The world is watching: UNESCO monitoring Australia’s failure to protect Great Barrier Reef from climate change
3 June 2017
Lawyers welcome UNESCO’s serious concerns about the coral bleaching and mortality on the Great Barrier Reef caused by climate change, but say Australia is failing to fulfill its international legal responsibilities to protect the Reef from the impacts of climate change
Documents released by UNESCO today in preparation for the World Heritage Committee’s meeting in Poland in July express serious concern about coral bleaching and mortality on the Great Barrier Reef, caused by climate change.
But international and Australian lawyers say UNESCO’s World Heritage Committee must also require Australia to do its fair share to protect the Reef into the future by reducing its emissions and removing its support for coal mining.
Earthjustice lawyer Noni Austin said, “In 2016, 29% of the coral in the Great Barrier Reef bleached and died due to elevated ocean temperatures caused by climate change, and more coral has died this year, the first time severe bleaching over successive years has been recorded on the Reef.
“We welcome UNESCO’s expression of serious concern about the coral bleaching and mortality that is destroying the Great Barrier Reef, but this is not enough to protect the Reef into the future.
“Under the World Heritage Convention, nations with World Heritage-listed coral reefs, such as Australia, have a legal responsibility to reduce their contributions to climate change.
“Indeed, our recent report, provided to the World Heritage Committee and its advisers earlier this year, World Heritage and Climate Change: The Legal Responsibility of States to Reduce Their Contributions to Climate Change – A Great Barrier Reef Case Study, concludes that states with World Heritage-listed coral reefs that are also responsible for substantial historical or current greenhouse gas emissions and with more financial and technical capacity need to do their fair share to reduce their own emissions, and must ensure they do not authorise or facilitate the development of new sources of emissions or new fossil fuel extraction infrastructure.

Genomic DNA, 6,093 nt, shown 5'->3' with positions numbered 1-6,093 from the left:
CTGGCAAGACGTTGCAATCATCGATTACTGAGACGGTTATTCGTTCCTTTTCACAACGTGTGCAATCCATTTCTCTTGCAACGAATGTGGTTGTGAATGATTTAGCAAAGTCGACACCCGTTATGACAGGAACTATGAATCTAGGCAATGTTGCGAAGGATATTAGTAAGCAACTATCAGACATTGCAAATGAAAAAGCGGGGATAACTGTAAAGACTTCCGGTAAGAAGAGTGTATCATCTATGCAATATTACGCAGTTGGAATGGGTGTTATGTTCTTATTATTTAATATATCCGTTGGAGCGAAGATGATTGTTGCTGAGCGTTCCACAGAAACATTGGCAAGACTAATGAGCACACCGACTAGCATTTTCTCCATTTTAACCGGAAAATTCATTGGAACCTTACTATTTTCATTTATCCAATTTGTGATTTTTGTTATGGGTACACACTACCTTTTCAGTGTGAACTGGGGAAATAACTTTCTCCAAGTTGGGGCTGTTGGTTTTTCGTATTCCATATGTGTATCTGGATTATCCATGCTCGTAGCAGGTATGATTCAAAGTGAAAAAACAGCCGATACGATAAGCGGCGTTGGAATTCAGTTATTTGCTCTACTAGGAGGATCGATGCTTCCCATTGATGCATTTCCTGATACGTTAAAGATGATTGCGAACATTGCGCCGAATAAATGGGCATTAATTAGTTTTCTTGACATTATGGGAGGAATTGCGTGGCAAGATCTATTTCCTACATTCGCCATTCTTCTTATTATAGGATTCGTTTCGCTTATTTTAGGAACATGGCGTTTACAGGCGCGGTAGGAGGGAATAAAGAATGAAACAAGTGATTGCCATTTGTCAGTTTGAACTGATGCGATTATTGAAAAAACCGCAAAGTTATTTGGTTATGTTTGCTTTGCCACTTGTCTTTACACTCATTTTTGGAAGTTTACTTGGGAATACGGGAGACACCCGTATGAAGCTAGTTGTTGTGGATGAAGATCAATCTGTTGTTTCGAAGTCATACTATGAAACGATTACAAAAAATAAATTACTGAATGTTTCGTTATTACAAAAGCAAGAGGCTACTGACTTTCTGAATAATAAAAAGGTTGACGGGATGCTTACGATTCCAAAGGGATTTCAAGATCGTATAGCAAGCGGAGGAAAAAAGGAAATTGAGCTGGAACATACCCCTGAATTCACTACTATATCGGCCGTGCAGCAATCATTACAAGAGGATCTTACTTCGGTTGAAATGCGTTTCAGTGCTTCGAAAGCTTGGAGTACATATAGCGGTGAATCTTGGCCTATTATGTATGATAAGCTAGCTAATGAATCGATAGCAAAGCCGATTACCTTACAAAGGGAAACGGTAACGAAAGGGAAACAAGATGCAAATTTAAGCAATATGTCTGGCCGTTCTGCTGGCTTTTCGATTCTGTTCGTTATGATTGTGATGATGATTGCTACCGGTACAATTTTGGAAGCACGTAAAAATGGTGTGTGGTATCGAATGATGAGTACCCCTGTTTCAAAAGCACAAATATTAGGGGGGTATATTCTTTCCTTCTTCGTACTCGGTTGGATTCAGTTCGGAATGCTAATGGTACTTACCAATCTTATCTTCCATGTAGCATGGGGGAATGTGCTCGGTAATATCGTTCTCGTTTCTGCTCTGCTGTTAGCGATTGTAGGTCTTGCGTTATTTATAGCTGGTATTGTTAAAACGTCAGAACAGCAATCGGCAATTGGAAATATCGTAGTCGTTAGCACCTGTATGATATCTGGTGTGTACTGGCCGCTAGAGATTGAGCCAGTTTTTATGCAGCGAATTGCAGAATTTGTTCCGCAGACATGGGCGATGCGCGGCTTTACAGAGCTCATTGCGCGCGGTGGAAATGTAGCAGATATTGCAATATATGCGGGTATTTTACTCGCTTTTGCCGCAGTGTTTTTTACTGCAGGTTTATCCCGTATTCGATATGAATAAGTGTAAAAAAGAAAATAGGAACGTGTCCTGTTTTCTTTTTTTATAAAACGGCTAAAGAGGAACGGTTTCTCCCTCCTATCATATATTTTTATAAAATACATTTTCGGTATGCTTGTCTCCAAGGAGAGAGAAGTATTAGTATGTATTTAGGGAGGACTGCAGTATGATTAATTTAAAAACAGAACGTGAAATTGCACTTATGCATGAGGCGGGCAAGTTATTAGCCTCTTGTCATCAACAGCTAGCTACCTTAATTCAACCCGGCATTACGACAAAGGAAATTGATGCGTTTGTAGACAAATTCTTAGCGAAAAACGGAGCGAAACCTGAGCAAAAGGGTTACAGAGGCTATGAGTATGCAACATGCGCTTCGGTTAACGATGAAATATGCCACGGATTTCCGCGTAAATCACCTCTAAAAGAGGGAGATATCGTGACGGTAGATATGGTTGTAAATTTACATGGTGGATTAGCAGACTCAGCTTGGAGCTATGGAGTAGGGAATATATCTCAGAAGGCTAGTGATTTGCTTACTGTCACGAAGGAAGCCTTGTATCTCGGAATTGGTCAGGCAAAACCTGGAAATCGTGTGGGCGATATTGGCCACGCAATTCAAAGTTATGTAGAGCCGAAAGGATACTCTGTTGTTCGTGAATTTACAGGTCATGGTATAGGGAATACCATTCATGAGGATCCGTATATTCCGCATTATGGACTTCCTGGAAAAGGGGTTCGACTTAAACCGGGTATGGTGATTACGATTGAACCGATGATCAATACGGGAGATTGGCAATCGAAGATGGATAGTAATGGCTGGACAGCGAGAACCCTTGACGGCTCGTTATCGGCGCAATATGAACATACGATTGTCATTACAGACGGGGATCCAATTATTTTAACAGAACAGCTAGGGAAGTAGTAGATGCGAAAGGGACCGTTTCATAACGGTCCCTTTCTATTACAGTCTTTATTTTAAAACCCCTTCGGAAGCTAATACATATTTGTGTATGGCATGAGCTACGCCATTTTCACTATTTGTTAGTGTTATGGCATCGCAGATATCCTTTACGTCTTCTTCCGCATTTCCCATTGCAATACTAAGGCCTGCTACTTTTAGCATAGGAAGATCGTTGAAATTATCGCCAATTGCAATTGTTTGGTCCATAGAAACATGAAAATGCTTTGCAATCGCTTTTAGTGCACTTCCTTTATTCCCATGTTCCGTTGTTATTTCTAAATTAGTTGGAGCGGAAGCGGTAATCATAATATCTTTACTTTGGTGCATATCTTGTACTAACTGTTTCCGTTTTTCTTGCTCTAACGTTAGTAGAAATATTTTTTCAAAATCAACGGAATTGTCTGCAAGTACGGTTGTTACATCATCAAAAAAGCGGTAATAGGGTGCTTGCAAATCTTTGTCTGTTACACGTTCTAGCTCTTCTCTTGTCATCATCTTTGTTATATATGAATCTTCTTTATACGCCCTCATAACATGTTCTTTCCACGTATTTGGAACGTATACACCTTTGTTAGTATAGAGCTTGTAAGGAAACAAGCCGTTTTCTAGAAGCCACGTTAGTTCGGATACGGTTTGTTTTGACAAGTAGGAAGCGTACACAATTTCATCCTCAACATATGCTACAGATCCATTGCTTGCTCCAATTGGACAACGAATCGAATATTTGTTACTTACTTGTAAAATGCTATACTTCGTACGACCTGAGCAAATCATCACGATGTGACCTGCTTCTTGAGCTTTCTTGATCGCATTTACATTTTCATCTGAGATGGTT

“When the World Heritage Committee meets in July this year, it should call on Australia to do its fair share to reduce its greenhouse gas emissions, meet its commitments under the Paris Agreement, and remove its support for new fossil fuel extraction infrastructure that will lock in decades of emissions.”
Nicola Rivers, lawyer at Environmental Justice Australia, said: “The evidence is clear: coral reefs will not survive into the second half of this century if humans continue to burn fossil fuels at current rates.
“In light of Australia’s responsibility to protect the Reef, as well as its resources, capacity to act, and very high per-capita greenhouse gas emissions, Australia must take two urgent steps to protect the Reef and meet its obligations under the World Heritage Convention.
“It must take serious and effective action to reduce its current greenhouse gas emissions, and cease the construction of new fossil fuel extraction infrastructure that will lock in decades of greenhouse gas emissions.
“But Australia is failing. It is failing to do its fair share to reduce its greenhouse gas emissions, and is unlikely to meet its inadequate commitments under the Paris Agreement.
“It is also permitting the development of massive new coal mines that will contribute substantially to climate change and to the further deterioration of the Great Barrier Reef.
“Since we provided our analysis to the Committee, things have only gotten worse as the Reef has continued to deteriorate with the successive bleaching event this year.”
About Earthjustice and Environmental Justice Australia
Earthjustice is the largest non-profit environmental law organization in the United States. It uses the power of the law and the strength of partnership to protect people’s health, preserve magnificent places and wildlife, advance clean energy, and combat climate change.
Environmental Justice Australia is nature’s legal team, dedicated to justice for people and the planet. It uses the law to protect nature and defend the rights of communities to a healthy environment.